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Ghana Study Reflection

Over the past few weeks I have been studying NGOs in Ghana.  I was not very surprised by the information that I learned by specifically looking at Ghana but I was surprised by the role of NGOs on an international level.  The first question I wanted to learn when I was assigned this topic is what exactly is the role of an NGO?  Why does its name only describe a thing that it is not? Couldn’t there have been a more descriptive title than “non-governmental”.  I was interested to see how people in our class would respond to being asked to describe NGOs in one word.  I was not surprised that it was difficult for people to do because NGOs cover such a wide variety of interests.  Depending on the area of need, NGOs will help with poverty, healthcare, childcare, nutrition, microfinance, and education. 

 

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Developing Literacy Through Music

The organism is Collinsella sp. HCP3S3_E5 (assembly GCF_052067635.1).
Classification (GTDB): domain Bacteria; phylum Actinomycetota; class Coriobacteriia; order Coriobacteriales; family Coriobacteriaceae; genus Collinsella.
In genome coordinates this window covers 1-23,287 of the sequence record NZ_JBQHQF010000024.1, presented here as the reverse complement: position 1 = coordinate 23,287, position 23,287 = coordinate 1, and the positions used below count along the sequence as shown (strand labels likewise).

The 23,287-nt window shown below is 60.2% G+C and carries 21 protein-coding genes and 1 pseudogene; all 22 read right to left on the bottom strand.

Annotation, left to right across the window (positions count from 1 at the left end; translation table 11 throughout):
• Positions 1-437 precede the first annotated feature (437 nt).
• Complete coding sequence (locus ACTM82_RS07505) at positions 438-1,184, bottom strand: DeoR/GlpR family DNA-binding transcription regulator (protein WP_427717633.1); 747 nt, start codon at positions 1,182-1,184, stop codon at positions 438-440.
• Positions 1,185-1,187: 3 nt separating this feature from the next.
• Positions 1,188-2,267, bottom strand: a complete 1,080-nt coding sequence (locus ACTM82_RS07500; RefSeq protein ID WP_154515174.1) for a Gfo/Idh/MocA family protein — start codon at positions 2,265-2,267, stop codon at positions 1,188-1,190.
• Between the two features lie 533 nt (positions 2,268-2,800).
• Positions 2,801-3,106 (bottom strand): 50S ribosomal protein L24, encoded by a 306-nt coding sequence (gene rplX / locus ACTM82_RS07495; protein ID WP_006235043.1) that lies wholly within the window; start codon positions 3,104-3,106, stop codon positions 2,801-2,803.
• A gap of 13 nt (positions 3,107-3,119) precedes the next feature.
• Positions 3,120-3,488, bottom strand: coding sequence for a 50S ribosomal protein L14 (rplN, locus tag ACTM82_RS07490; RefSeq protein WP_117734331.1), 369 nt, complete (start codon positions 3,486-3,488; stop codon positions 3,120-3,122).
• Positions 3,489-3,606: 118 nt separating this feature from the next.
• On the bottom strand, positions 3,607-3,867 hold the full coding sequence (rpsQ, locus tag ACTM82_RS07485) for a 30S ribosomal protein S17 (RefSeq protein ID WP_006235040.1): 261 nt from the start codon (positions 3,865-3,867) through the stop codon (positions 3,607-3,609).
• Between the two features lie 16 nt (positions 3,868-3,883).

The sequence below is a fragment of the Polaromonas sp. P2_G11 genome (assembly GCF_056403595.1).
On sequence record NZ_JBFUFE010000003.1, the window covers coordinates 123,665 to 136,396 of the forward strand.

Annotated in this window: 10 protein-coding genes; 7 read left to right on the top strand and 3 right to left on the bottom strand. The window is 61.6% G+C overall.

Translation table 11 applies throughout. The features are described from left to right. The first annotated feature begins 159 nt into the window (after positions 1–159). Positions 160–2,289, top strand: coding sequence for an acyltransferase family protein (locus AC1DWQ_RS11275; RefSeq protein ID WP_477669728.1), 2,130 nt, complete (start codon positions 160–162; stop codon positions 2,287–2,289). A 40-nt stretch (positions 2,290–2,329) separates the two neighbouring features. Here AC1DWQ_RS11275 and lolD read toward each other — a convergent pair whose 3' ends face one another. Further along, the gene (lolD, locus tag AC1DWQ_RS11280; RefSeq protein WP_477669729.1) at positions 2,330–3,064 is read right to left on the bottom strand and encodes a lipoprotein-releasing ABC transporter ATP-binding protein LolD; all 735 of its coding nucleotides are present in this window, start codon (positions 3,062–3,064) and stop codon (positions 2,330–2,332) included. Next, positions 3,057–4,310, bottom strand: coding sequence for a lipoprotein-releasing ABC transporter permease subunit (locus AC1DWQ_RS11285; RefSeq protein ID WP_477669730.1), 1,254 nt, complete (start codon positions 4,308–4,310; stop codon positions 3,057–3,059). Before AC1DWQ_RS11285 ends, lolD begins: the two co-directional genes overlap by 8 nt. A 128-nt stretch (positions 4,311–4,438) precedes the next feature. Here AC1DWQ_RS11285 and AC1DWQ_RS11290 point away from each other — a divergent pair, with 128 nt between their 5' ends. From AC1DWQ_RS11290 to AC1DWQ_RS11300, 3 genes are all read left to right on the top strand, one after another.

This week I decided to write my post on music as a means of developing literacy because I will be bringing my Ukulele to Ghana.  I am still unsure of how to use my instrument as an educational tool.  I want to use it to teach but I still have not completely figured it out.  At the very least I can use it as a tool to show how fun and easy learning an instrument can be.  I would like to use my ukulele to help improve literacy through song but I would also be happy if my ukulele can be music education on its own.  I think it is incredibly important for kids to learn instruments and I wish that I had started at a younger age.   That being said, I wish I had more time and knowledge to use my instrument as a teaching tool.  There are so many ways that music can be beneficial in teaching languages.  First of all, almost everyone loves music, there is so much appeal in everything that has a tune.  Little kids are always humming and trying to whistle.  They view it as a fun thing instead of an educational thing.  I remember when I was little, I always liked it when people sang to me.  I liked it when my teachers sang my class songs, I also liked learning educational songs (such as songs about the names of 50 states), and my parents even sing to me before I went to bed.  When I was little I had so many different people singing so many different songs that I became really interested in learning how to do more with them and actually learn an instr